By Gina Gibson, Fraser Sensory Inclusion Specialist • November 19, 2020
The holidays often feature excess: piles of glittering presents, a profusion of bright candles and lights, fireworks displays, tables laden with food and family gathered from near and far. For people with sensory processing sensitivities, these things can be particularly overwhelming.
But there are ways to avoid potential holiday pitfalls. Here are some tips from Fraser Sensory Inclusion Specialist Gina Gibson to help you create a sensory-friendly holiday for your loved ones.
Your family gathering this year might be smaller, but your loved one might still struggle with sensory issues. To head off potential issues, explain to family members how sensory processing affects your family member and what reactions they might see. You can also bring sensory supports like a weighted blanket, noise-canceling headphones or a chewy. Find a quiet area in the home you’re visiting. This will provide a safe space to hit the reset button if things start to feel overwhelming for your loved one.
You could also create a social narrative, a checklist or a visual schedule to help ease anxiety around going to a new place.
Different food and fasting traditions
Of course, you want holiday mealtimes to remain positive and stress-free. If your loved one has a limited diet or food aversions, he or she could eat a meal before attending a holiday meal. That way, when you arrive at the host’s home, he or she can focus on engaging with family or friends without worrying about trying new foods. You could also bring your family members’ preferred foods to a family get-together.
Some holiday traditions include fasting, like Ramadan and Yom Kippur. If you have an older family member who wants to try fasting, talk with their care team, including their primary care provider, to make sure this is safe and appropriate for them.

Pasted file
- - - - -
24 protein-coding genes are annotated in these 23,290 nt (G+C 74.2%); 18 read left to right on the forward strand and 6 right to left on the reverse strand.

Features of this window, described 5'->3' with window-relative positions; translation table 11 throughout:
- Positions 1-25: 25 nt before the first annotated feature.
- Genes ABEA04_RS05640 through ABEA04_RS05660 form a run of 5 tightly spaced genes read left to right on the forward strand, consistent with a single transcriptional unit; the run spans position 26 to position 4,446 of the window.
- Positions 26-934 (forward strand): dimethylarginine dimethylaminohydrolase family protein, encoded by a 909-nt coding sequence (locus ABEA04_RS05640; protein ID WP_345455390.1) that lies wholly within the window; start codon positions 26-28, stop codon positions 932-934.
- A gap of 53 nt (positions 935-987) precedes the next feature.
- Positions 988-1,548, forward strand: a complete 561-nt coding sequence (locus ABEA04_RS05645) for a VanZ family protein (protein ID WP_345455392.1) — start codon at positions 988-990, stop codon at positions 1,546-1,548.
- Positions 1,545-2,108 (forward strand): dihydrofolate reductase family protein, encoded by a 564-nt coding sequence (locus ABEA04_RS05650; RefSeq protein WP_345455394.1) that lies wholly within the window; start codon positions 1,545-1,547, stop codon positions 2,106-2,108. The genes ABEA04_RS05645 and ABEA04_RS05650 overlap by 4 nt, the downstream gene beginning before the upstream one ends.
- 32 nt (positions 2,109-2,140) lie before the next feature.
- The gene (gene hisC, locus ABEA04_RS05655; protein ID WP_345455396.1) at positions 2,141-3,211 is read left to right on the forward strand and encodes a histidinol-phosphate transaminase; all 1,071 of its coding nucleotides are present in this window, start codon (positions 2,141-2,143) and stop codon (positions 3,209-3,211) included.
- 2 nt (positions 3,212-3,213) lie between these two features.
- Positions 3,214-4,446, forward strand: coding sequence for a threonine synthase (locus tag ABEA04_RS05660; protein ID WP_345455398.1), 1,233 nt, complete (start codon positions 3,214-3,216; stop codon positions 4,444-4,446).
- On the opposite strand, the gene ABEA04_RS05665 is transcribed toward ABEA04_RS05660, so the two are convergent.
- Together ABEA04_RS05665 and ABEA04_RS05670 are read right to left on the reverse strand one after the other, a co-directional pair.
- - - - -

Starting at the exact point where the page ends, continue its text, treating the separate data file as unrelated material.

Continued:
New or unfamiliar clothing
Wearing dress clothes or traditional holiday attire can present challenges for someone with sensory needs. One way to head off potential problems is to let your loved one pick out their own outfit. You can also have them practice wearing the clothing ahead of time, even if just for a few minutes each day. This may help your loved one realize if any parts are itchy or irritating. Wearing fitted compression clothing underneath an outfit can also help reduce irritation.
You might also plan to celebrate the holidays at home this year. If your family member is sensitive to lighting, try using one type of holiday lighting rather than mixing white lights, multicolored lights and blinking lights together. Many holidays incorporate candles, so make sure to talk to your loved one about candle safety. You’ll also want to be conscious of scented candles because smells can be either calming or alerting, based on your family member’s sensory system. Keep an area of your house free of decorations, so your loved one can retreat there for a break.
A virtual celebration may be easier for your family member because staying home is familiar and comfortable. However, connecting through a computer, phone or tablet feels different. Your loved one might find it harder to stay present and engaged. You might find it best to limit the amount of time spent engaging in those particular traditions, and that’s okay.
Before connecting virtually, set up a comfortable space and remove clutter and distraction. Doing some calming movement or resistance activities beforehand might also increase your family member’s engagement in the virtual experience. Try a yoga routine, build an obstacle course or do animal walks, up and down the hallway. These activities give a body deep pressure input and can improve attention span.
Holiday celebrations have the potential to create an overwhelming amount of sensory stimuli. But with a little planning, you can help your loved one celebrate alongside everyone else.